Throughout the pages of business history, it’s not uncommon to find an unassuming shed to be the birthplace for an idea. After all, if you need an affordable, comfortable, practical space to start out, a simple shed ticks all the boxes. So it’s not surprising that many household names that today sit proudly on big city skyscrapers, got going with more humble headquarters. You see it from car manufacturers to computer electronics to a particular brand of bicycles that you’ve probably heard of, even if you’ve never owned a bike.
In the winter of 1975, in a dimly-lit Wisconsin bar, two men settled on a name for a new bicycle company. One favoured “Kestrel” after the bird of prey. The other preferred “Trek”. A word from his native South Africa, which means journey. He felt it conjured images of travel and adventure.
With a name in hand, the two set up shop in a squat, red 7000-sq. foot shed in southern Wisconsin where they began to build bikes of extraordinary artistry. The shed would serve as the incubator for a company that would go on to imprint itself on the sporting psyche. One that would go from a backroad barn to conquer the highest mountains in the world of cycling.
There were only five employees on the payroll when the shed opened its doors in 1976. Together, they created a culture of free spirited craftsmanship and it showed in the product, which quickly earned cult status. In its first year, Trek produced 904 touring frames, selling for around $275 apiece. Two years later they started offering complete bicycles. After 4 years, the company had grown so much that they needed more space. In 1980 they purchased 10 acres of land not far from the shed that gave birth to Trek and construction of a 26 000ft factory got underway.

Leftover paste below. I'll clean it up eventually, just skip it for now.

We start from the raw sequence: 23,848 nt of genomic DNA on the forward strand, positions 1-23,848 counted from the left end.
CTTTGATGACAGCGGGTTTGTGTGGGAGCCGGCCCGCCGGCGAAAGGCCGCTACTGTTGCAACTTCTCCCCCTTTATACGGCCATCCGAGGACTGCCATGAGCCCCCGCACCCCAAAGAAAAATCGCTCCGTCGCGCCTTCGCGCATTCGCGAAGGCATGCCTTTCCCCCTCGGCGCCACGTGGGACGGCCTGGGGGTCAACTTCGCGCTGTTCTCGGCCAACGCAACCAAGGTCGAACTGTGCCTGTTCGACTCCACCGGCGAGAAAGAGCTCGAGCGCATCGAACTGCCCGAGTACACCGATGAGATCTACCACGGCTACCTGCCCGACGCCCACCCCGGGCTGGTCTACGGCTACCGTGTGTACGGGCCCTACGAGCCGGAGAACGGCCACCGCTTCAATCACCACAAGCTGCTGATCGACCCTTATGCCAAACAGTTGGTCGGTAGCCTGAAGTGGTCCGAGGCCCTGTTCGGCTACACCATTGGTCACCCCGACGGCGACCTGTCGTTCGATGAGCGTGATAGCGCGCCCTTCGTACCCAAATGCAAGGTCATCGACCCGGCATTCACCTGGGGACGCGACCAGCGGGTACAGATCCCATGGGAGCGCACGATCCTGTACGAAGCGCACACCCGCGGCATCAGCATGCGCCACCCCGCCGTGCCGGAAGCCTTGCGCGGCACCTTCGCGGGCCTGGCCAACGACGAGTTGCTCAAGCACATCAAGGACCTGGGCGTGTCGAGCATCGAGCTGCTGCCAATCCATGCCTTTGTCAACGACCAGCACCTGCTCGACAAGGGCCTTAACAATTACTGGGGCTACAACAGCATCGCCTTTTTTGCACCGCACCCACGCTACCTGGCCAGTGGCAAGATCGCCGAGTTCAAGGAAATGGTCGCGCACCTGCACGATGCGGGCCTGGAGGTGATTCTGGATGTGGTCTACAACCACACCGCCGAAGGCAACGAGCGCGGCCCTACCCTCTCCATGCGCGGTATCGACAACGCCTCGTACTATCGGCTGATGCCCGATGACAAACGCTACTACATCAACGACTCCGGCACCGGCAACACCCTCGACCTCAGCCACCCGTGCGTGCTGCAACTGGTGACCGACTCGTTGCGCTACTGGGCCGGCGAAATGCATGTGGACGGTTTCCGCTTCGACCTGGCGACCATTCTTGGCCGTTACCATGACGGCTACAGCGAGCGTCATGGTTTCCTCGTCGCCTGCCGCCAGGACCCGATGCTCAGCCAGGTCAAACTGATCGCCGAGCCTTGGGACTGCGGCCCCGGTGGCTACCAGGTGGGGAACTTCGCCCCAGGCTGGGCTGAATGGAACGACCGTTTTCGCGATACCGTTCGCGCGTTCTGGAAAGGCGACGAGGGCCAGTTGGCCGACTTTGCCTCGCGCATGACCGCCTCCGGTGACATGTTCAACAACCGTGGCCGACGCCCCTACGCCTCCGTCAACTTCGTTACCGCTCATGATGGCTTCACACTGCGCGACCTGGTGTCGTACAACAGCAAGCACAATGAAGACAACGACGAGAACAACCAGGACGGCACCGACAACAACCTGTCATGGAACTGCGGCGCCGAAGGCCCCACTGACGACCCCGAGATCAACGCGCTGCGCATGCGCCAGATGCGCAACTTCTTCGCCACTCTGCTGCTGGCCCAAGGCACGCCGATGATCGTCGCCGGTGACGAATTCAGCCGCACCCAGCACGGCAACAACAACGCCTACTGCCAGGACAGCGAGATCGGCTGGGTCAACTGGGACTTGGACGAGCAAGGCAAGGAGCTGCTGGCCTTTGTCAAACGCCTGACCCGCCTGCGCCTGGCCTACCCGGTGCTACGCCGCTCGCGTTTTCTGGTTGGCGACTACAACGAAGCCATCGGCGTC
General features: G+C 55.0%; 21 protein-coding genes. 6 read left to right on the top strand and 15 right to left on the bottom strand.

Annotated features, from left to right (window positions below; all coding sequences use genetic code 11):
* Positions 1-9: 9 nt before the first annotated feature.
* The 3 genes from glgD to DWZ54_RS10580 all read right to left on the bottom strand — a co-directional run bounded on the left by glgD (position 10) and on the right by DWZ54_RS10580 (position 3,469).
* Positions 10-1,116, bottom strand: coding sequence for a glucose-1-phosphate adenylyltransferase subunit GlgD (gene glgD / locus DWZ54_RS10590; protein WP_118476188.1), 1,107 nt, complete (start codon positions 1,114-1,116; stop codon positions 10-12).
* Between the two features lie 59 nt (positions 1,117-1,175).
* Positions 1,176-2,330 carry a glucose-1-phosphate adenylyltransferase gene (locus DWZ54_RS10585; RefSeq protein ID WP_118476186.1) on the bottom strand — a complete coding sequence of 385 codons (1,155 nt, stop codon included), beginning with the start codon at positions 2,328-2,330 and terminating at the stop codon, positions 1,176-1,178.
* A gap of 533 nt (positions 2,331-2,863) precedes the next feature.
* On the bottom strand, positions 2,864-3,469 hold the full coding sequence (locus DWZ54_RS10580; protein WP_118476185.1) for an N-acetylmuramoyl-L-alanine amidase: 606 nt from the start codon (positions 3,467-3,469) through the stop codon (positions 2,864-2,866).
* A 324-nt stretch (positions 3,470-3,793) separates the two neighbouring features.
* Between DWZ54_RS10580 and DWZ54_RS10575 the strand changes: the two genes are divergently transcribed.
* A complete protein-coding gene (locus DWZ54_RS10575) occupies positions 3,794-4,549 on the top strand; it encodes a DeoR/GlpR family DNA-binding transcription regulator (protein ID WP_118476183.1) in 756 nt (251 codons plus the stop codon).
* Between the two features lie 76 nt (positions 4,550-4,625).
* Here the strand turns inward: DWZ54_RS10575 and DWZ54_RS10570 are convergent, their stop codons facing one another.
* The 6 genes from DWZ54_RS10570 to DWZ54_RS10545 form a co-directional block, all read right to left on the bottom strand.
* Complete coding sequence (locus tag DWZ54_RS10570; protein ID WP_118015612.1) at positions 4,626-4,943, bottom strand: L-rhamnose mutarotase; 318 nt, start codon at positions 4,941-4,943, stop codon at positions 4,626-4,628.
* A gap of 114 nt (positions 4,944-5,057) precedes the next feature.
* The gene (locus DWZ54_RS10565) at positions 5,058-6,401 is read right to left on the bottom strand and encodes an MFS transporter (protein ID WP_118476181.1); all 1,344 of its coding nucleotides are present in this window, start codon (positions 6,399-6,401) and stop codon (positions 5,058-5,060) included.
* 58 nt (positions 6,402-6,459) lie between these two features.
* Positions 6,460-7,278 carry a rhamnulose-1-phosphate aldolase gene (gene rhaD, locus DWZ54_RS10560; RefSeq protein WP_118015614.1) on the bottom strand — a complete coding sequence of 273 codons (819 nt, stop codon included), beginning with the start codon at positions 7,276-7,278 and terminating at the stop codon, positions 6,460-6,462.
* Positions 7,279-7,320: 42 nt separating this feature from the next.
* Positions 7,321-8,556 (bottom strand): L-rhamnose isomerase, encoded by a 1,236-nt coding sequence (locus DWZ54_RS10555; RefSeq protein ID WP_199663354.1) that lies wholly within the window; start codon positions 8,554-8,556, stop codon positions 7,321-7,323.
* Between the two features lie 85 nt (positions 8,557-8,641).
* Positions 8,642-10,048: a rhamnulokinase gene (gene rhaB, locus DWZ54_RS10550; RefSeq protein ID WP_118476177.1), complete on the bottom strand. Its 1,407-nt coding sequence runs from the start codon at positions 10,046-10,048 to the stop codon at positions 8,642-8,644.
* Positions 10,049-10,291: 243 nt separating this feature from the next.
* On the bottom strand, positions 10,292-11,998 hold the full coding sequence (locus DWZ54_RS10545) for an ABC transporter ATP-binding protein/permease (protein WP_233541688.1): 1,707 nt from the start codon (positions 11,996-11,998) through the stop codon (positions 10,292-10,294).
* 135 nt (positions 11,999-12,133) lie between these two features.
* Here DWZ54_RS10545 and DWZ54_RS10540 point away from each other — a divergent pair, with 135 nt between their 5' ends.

Today Trek bikes is one of the most recognisable brands in the world – even to non-cyclists. The name would also be inextricably linked to the pinnacle of all cycling races, the Tour De France (although perhaps for controversial reasons). In 1997, Trek signed a cancer survivor by the name of Lance Armstrong. He became the first American to win on an American team, on an American bike and, by 2005, Trek and Lance had rewritten the history books with 7 consecutive Tour wins. Although Lance would later fall rather publically from grace, the image of Trek and the yellow jersey is hard to separate. Today, the company is still recognised around the world as an iconic sporting symbol.
Although Trek’s headquarters may now be in a building much more modern and well appointed, they haven’t moved very far from the idea – and the place – that got it all started. In fact, it’s still on their property – just down the road. They not only kept their idea, they kept the shed as a reminder of what they set out to do in the first place.
To us, that’s the beauty of a shed. At ShedBoss, we like to think of it as a place where anything can happen. There’s no telling where a dream that starts in a shed might end up.